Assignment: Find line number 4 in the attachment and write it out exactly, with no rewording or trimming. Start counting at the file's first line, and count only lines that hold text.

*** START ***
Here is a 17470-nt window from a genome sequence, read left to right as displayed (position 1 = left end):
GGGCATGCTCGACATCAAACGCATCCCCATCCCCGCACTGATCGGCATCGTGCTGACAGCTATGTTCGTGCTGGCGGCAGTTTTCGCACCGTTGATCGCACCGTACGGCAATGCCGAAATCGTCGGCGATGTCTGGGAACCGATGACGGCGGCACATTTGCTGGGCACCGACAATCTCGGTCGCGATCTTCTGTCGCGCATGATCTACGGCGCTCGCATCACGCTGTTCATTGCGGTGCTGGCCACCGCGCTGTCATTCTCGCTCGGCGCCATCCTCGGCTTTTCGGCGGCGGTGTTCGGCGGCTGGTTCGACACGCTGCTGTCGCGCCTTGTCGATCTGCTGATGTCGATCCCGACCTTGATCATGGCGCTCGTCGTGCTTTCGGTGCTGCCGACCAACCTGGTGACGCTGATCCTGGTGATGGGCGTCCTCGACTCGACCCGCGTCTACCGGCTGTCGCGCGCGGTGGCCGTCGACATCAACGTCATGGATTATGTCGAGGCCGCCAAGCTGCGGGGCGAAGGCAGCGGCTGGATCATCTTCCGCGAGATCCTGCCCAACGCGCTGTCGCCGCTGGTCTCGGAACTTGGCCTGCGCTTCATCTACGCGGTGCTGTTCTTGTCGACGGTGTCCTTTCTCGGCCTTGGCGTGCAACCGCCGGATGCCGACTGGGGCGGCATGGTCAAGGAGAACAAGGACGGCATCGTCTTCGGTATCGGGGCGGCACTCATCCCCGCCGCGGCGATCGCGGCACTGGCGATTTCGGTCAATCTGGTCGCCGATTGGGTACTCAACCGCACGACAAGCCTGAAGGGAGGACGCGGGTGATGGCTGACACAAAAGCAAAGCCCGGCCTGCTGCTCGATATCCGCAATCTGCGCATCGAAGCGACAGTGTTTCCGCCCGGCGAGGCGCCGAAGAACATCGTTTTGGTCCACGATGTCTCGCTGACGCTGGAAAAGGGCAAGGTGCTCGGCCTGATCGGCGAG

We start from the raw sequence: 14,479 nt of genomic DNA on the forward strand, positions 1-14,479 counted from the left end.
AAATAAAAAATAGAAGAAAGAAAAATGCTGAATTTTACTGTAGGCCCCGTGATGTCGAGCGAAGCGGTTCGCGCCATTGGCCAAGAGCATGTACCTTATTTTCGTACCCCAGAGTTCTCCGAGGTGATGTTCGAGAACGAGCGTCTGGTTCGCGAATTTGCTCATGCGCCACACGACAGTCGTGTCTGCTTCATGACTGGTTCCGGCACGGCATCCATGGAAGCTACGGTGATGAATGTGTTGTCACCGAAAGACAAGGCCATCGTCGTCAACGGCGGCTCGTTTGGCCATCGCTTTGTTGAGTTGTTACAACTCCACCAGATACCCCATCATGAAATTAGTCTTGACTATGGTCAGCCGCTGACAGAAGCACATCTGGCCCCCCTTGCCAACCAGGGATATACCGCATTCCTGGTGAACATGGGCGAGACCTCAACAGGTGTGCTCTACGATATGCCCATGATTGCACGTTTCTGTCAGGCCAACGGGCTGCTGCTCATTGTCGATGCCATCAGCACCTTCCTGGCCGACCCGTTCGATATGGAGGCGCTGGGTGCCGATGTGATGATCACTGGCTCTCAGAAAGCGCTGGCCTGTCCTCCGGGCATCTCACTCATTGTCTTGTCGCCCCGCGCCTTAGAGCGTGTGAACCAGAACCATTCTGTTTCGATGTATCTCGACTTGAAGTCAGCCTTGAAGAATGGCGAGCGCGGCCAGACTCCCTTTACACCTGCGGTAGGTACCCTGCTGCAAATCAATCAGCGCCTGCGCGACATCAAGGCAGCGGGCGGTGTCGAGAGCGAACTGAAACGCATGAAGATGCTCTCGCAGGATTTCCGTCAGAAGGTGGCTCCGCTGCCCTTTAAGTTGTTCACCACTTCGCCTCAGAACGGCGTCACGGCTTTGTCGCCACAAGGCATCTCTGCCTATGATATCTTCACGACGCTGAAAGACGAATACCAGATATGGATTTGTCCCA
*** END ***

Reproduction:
AAATAAAAAATAGAAGAAAGAAAAATGCTGAATTTTACTGTAGGCCCCGTGATGTCGAGCGAAGCGGTTCGCGCCATTGGCCAAGAGCATGTACCTTATTTTCGTACCCCAGAGTTCTCCGAGGTGATGTTCGAGAACGAGCGTCTGGTTCGCGAATTTGCTCATGCGCCACACGACAGTCGTGTCTGCTTCATGACTGGTTCCGGCACGGCATCCATGGAAGCTACGGTGATGAATGTGTTGTCACCGAAAGACAAGGCCATCGTCGTCAACGGCGGCTCGTTTGGCCATCGCTTTGTTGAGTTGTTACAACTCCACCAGATACCCCATCATGAAATTAGTCTTGACTATGGTCAGCCGCTGACAGAAGCACATCTGGCCCCCCTTGCCAACCAGGGATATACCGCATTCCTGGTGAACATGGGCGAGACCTCAACAGGTGTGCTCTACGATATGCCCATGATTGCACGTTTCTGTCAGGCCAACGGGCTGCTGCTCATTGTCGATGCCATCAGCACCTTCCTGGCCGACCCGTTCGATATGGAGGCGCTGGGTGCCGATGTGATGATCACTGGCTCTCAGAAAGCGCTGGCCTGTCCTCCGGGCATCTCACTCATTGTCTTGTCGCCCCGCGCCTTAGAGCGTGTGAACCAGAACCATTCTGTTTCGATGTATCTCGACTTGAAGTCAGCCTTGAAGAATGGCGAGCGCGGCCAGACTCCCTTTACACCTGCGGTAGGTACCCTGCTGCAAATCAATCAGCGCCTGCGCGACATCAAGGCAGCGGGCGGTGTCGAGAGCGAACTGAAACGCATGAAGATGCTCTCGCAGGATTTCCGTCAGAAGGTGGCTCCGCTGCCCTTTAAGTTGTTCACCACTTCGCCTCAGAACGGCGTCACGGCTTTGTCGCCACAAGGCATCTCTGCCTATGATATCTTCACGACGCTGAAAGACGAATACCAGATATGGATTTGTCCCA